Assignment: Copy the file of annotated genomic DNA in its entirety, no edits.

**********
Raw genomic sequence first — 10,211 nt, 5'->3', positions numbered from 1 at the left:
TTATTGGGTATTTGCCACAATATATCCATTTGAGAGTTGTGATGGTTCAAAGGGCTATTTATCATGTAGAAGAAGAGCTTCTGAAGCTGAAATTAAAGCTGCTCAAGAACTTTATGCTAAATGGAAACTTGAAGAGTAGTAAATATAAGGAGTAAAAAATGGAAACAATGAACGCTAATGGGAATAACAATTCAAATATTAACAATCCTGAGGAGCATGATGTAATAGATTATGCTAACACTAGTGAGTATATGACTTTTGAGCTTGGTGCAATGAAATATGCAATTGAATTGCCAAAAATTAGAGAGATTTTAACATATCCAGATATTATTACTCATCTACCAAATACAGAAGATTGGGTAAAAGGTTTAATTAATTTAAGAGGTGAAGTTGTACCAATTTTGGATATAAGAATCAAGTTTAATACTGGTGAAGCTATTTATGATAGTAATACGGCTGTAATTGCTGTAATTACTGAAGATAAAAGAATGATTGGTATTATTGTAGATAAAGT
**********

Raw genomic sequence first — 10,211 nt, 5'->3', positions numbered from 1 at the left:
TTATTGGGTATTTGCCACAATATATCCATTTGAGAGTTGTGATGGTTCAAAGGGCTATTTATCATGTAGAAGAAGAGCTTCTGAAGCTGAAATTAAAGCTGCTCAAGAACTTTATGCTAAATGGAAACTTGAAGAGTAGTAAATATAAGGAGTAAAAAATGGAAACAATGAACGCTAATGGGAATAACAATTCAAATATTAACAATCCTGAGGAGCATGATGTAATAGATTATGCTAACACTAGTGAGTATATGACTTTTGAGCTTGGTGCAATGAAATATGCAATTGAATTGCCAAAAATTAGAGAGATTTTAACATATCCAGATATTATTACTCATCTACCAAATACAGAAGATTGGGTAAAAGGTTTAATTAATTTAAGAGGTGAAGTTGTACCAATTTTGGATATAAGAATCAAGTTTAATACTGGTGAAGCTATTTATGATAGTAATACGGCTGTAATTGCTGTAATTACTGAAGATAAAAGAATGATTGGTATTATTGTAGATAAAGT